Capital flows remain unpredictable and will depend on the much-awaited stimulus stance of the US Federal Open Market Committee (FOMC), says a senior Bank of Thailand official.
Pongpen Ruengvirayudh, the deputy governor overseeing monetary stability, said the central bank is monitoring capital flows closely, as foreign capital continues to flow into Thai financial markets on a small scale.
"The Monetary Policy Committee does not plan to call a special meeting on the tapering prospect of the US Federal Reserve's monetary stimulus programme as the committee is waiting for its decision," she said. "Capital flows will depend on the outcome of the FOMC meeting since financial markets are anticipating details."
Fed chairman Ben Bernanke will address the media tomorrow after the meeting.
Flows of capital can be either inbound or outbound depending on different scenarios implemented by the Fed, and the outcome will affect investors' confidence in the US economic recovery, said Mrs Pongpen.
Capital outflows will not intensify if the Fed starts scaling back its US$85-billion monthly asset purchases by $10-15 billion, as such a move would be in line with expectations.
The central bank expects the Fed to narrow its quantitative easing to be in accordance with expectations, and capital flows in the global financial markets are not expected to be volatile, Mrs Pongpen said.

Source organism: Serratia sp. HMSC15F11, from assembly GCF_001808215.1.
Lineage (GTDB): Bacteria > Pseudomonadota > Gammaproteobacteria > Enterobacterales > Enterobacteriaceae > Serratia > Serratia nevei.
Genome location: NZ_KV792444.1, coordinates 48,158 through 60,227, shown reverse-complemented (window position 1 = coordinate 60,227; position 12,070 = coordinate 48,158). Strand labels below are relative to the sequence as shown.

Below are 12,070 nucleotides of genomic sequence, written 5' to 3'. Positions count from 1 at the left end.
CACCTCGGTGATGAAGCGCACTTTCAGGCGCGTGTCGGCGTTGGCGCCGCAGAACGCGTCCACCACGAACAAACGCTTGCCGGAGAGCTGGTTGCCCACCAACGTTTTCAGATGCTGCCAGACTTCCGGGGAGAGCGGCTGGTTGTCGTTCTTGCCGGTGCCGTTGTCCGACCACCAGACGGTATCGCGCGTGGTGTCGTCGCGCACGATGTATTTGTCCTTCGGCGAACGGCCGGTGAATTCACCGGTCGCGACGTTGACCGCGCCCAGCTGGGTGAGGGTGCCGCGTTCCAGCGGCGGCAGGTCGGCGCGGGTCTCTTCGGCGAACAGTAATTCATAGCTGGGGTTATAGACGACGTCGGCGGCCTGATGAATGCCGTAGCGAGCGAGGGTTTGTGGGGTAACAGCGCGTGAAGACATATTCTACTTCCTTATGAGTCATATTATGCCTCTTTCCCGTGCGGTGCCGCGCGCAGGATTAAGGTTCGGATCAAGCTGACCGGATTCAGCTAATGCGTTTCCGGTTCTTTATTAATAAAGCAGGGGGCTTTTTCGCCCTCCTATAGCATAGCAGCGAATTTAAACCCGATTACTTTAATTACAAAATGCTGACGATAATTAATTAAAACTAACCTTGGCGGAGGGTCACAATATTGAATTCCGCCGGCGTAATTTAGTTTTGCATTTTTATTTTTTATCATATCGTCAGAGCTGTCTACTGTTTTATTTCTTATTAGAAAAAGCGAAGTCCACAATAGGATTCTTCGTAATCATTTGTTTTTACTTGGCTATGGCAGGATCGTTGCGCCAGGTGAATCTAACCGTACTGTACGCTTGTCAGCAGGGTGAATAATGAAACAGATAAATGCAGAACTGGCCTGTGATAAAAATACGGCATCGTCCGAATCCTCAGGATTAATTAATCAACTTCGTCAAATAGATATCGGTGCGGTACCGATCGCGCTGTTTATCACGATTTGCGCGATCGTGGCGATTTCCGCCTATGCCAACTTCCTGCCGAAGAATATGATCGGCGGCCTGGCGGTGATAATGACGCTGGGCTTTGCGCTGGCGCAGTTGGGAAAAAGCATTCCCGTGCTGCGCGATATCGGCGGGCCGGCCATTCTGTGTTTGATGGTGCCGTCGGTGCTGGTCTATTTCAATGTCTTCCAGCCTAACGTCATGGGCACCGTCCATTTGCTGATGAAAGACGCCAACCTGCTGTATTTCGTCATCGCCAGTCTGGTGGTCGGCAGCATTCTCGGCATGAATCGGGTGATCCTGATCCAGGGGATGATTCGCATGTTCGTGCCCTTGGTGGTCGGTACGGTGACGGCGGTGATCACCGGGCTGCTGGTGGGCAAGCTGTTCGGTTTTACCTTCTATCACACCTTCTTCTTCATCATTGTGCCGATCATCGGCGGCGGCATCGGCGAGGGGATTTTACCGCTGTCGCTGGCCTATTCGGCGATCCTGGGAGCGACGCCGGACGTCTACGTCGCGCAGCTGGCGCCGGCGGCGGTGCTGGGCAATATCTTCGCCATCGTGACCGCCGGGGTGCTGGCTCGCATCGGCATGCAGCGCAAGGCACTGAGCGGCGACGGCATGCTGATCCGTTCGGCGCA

She said the central bank still sees movement of capital entering and exiting Thai financial markets every day, as investors are buying and selling both the US dollar and the baht.
Sales of the dollar for the baht are at a minimal level, said Mrs Pongpen.
The baht yesterday weakened slightly to 31.72-31.75 to the dollar from 31.68-31.71 on Monday as investors accumulated the dollar ahead of the meeting.
Mrs Pongpen said further baht appreciation will depend on the movement of short-term capital as well as the timing and amount of the Fed's reduction.
Bank of Thailand governor Prasarn Trairatvorakul said the impact from the Fed's stimulus tapering will be limited, as the cut has been anticipated.
Charamporn Jotikasthira, president of the Stock Exchange of Thailand, said the impact from the Fed's stimulus curb will be minimal compared with the first signal in May, as this has largely been discounted.
About the author
Writer: Pathom Sangwongwanich & Nuntawun Polkuamdee